433 MHz issue !


Senior Member
FYI: Publicity has -sigh- again arisen here in NZ when car remotes refused to operate in a shopping mall carpark. Management declared it an "electrical incident", but it's probably 433MHz band interference.


Here's an earlier incident => https://i.stuff.co.nz/national/106902631/dozens-locked-out-of-car-in-invercargill-cbd-because-radio-equipment-blocked-car-remotes

Radio amateurs ("Hams") have primary use of the frequency range 433.050 to 434.920MHz as part of their wider 430-440 (or 420-450) MHz "70 cm" band entitlement. Transmitter powers of 10s of Watts are permitted. Commercial services also may use this slot.

Many car door remotes operate under SRD (Short Range Device) rights giving secondary use of the same 433.050 to 434.920MHz frequency range. Only flea power transmitters are permitted -typically just 10s of milliWatts.

As parties are legally allowed to transmit on this band it's probably worth spectrum scanning for interference if your PICAXE wireless system misbehaves! Frequencies other than 433 MHz (900 MHz? ) may offer workarounds too. Stan.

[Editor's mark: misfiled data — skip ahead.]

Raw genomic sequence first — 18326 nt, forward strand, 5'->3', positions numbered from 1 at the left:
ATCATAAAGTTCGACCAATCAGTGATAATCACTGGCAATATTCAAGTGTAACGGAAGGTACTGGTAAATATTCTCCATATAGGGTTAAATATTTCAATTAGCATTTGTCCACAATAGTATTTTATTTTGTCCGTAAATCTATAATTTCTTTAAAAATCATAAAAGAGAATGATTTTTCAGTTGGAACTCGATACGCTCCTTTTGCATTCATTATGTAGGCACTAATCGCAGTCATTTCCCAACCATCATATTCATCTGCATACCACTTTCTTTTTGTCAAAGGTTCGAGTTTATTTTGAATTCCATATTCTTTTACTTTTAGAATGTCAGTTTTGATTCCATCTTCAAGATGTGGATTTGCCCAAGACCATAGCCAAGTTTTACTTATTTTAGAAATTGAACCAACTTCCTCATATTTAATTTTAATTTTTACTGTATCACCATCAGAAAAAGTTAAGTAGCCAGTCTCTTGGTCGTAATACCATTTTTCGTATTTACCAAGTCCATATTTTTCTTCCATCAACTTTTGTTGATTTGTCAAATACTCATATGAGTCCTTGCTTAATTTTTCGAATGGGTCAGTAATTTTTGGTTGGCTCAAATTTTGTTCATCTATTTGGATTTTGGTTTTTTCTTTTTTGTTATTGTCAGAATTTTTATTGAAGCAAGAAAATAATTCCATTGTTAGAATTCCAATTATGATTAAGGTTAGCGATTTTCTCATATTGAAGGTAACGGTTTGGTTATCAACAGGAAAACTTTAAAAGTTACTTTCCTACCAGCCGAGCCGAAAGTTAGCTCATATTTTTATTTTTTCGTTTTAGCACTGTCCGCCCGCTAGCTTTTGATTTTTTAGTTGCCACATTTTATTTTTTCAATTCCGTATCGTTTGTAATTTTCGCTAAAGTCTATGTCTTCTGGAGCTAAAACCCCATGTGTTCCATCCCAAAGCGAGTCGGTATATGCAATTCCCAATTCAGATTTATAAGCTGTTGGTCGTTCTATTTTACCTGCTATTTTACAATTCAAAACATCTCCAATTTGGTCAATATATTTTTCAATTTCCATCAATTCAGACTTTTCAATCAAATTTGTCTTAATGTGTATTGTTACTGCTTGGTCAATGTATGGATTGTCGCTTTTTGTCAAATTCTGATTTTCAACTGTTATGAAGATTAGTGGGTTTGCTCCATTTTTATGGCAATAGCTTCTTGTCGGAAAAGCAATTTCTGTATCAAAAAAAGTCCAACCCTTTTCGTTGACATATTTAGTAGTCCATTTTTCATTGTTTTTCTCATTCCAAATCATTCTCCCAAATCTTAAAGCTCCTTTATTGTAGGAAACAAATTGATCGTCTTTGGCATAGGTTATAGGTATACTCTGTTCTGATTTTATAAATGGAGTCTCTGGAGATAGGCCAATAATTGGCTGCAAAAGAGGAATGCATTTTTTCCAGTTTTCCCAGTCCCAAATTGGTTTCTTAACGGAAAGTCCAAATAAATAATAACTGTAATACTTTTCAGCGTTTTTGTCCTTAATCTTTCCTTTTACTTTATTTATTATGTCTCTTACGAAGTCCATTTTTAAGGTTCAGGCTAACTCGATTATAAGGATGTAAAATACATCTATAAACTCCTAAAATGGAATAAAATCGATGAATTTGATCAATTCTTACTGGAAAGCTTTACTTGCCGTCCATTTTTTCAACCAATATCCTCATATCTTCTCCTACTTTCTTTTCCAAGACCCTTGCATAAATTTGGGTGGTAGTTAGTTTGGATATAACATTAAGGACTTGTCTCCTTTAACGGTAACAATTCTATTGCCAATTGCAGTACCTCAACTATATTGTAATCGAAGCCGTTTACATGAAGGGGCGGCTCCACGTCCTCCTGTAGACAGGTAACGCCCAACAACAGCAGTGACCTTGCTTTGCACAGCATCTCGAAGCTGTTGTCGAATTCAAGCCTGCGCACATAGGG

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Senior Member
Several years ago, I was experimenting with sending serial data using inexpensive Chinese transmitters and receivers and discovered that the garage door opener had "stopped working". The serial transmitter (running on 5 volts) was maybe 40 feet from the garage door opener's receiver but it was totally blocking that receiver. The opener didn't respond when its remote was within ten feet, even though normal range was 100 feet plus.

Definitely a way to get even with someone - PICAXE reading a RTC chip and turning on the "interference" transmitter for the morning and evening to/from work hours. Small weatherproof box with rechargeable batteries and a solar panel - just put it in some inconspicuous place. The hapless target would call for service and the techs would find no problems, so the target would call another service company the next week - repeat... repeat...

The older I get, the more devious I become ;-)


Senior Member
I once left a cheap 433 MHz ASK module on in the lab overnight. The next morning I looked out the window to see the next door neighbor unable to disable his car's security system. Lots of horn honking and cursing ....

It took about 5 mins for me to realize what was going on.